Utah Administrative Code
The Utah Administrative Code is the body of all effective administrative rules as compiled and organized by the Division of Administrative Rules (see Subsection 63G-3-102(5); see also Sections 63G-3-701 and 702).
NOTE: For a list of rules that have been made effective since October 1, 2019, please see the codification segue page.
NOTE TO RULEFILING AGENCIES: Use the RTF version for submitting rule changes.
R590. Insurance, Administration.
Rule R590-265. Hazardous Financial Condition Rule.
As in effect on October 1, 2019
Table of Contents
- R590-265-1. Authority.
- R590-265-2. Purpose and Scope.
- R590-265-3. Standards.
- R590-265-4. Commissioner's Authority.
- R590-265-5. Judicial Review.
- R590-265-6. Enforcement Date.
- R590-265-7. Severability.
- Date of Enactment or Last Substantive Amendment
- Notice of Continuation
- Authorizing, Implemented, or Interpreted Law
This rule is promulgated by the Insurance Commissioner pursuant to Utah Insurance Code Sections:
(1) 31A-2-201, which authorizes the commissioner to make rules to implement the provisions of Title 31A; and
(2) 31A-27-503(1)(a)(v)and 31A-27a-101(3)(c), which authorize the commissioner to make rules pertaining to an insurer deemed to be in hazardous financial condition or potentially hazardous financial condition.
(1) The purpose of this rule is to set forth the standards which the commissioner may use for identifying insurers found to be in such condition as to render the continuance of their business hazardous to:
(a) their policyholders;
(b) creditors; or
(c) the general public.
(2) This rule shall not be interpreted to:
(a) limit the powers granted the commissioner by any laws or parts of laws of this state; or
(b) supersede any laws or parts of laws of this state.
The following standards, either singly or a combination of two or more, may be considered by the commissioner to determine whether the continued operation of any insurer transacting an insurance business in this state might be deemed to be hazardous to its policyholders, creditors or the general public. The commissioner may consider:
(1) adverse findings reported in:
(a) financial condition examination reports;
(b) market conduct examination reports;
(c) audit reports; and
(d) actuarial opinions, reports or summaries;
(2) the National Association of Insurance Commissioners' Insurance Regulatory Information System and its other financial analysis solvency tools and reports;
(3) the insurer's provision, according to presently accepted actuarial standards of practice, for the anticipated cash flows required by the contractual obligations and related expenses of the insurer, when considered in light of the assets held by the insurer with respect to such reserves and related actuarial items including, but not limited to:
(a) investment earnings on such assets; and
(b) considerations anticipated to be received and retained under such policies and contracts;
(4) an assuming reinsurer's ability to perform and whether the insurer's reinsurance program provides sufficient protection for the insurer's remaining surplus after taking into account:
(a) the insurer's cash flow;
(b) classes of business written; and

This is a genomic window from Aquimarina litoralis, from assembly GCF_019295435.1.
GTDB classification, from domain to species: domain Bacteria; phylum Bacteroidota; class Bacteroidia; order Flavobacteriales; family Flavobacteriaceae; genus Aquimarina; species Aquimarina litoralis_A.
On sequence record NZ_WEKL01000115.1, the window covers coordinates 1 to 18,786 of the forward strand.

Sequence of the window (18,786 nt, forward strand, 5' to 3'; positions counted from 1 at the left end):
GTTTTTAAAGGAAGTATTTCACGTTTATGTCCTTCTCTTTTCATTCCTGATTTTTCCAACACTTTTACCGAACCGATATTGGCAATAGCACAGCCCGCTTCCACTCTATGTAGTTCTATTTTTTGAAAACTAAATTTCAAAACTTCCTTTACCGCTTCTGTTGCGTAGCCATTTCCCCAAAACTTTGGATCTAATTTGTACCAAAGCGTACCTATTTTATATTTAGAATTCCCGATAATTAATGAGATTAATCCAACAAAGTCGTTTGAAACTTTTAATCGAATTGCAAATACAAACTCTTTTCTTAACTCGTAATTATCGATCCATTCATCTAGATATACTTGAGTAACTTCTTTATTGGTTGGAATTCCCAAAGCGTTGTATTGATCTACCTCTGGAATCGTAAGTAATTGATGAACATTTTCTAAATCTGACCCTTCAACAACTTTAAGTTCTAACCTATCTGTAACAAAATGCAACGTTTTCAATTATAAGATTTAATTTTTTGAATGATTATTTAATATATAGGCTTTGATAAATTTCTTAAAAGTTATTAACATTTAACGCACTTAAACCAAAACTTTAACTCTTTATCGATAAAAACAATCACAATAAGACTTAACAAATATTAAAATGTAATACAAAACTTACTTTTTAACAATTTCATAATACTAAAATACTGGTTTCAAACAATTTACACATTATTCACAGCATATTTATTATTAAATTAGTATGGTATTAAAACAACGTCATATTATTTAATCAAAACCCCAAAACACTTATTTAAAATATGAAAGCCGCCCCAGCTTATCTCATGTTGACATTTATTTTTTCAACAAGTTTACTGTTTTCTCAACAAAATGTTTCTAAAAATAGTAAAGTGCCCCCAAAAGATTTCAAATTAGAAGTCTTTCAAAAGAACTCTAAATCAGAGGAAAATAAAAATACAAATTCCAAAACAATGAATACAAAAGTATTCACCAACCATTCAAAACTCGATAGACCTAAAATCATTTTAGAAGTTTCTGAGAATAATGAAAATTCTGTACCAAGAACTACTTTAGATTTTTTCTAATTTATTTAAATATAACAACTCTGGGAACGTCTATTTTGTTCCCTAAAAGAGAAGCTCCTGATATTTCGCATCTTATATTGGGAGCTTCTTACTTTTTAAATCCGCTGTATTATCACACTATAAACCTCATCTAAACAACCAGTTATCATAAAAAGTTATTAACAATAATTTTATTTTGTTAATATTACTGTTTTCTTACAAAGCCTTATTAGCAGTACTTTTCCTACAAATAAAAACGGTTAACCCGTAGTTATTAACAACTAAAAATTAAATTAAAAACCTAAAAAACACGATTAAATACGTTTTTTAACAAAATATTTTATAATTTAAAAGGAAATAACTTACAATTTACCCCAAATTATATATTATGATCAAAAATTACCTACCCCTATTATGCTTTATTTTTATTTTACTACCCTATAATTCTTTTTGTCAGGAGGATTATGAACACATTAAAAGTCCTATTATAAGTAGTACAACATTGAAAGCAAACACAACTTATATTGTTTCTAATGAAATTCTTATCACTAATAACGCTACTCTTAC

(c) the financial condition of the assuming reinsurer;
(5) the insurer's operating loss in the last 12 month period or any shorter period of time, including but not limited to net capital gain or loss, change in non-admitted assets, and cash dividend paid to shareholders, if greater than 50% of the insurer's remaining surplus as regards policyholders in excess of the minimum required;
(6) the insurer's operating loss in the last 12 month period or any shorter period of time, excluding net capital gains, if it is greater than 20% of the insurer's remaining surplus as regards policyholders in excess of the minimum required;
(7) an insolvent or nearly insolvent or delinquent in payment of its monetary obligations, obligor or any entity within the insurer's insurance holding company system, when in the opinion of the commissioner it may also affect the solvency of the insurer;
(8) contingent liabilities, pledges or guaranties which either individually or collectively involve a total amount which in the opinion of the commissioner may affect the solvency of the insurer;
(9) any "controlling person" of an insurer who is delinquent in transmitting to, or payment of, net premiums to the insurer;
(10) the age and collectability of receivables;
(11) whether management of an insurer, including officers, directors, or any other person who directly or indirectly controls the operation of the insurer, fails to possess and demonstrate competence, fitness and reputation deemed necessary to serve the insurer in such position;
(12) the insurer's failure to respond to inquiries relative to the condition of the insurer or has furnished false and misleading information concerning an inquiry;
(13) the insurer's failure to meet financial and holding company filing requirements in the absence of a reason satisfactory to the commissioner;
(14) whether management of an insurer has:
(a) filed any false or misleading sworn financial statement;
(b) released any false or misleading financial statement to lending institutions or to the general public;
(c) made a false or misleading entry or omitted an entry of material amount in the books of the insurer;
(15) a lack of adequate financial and administrative capacity to meet obligations in a timely manner due to the insurer's rapid growth;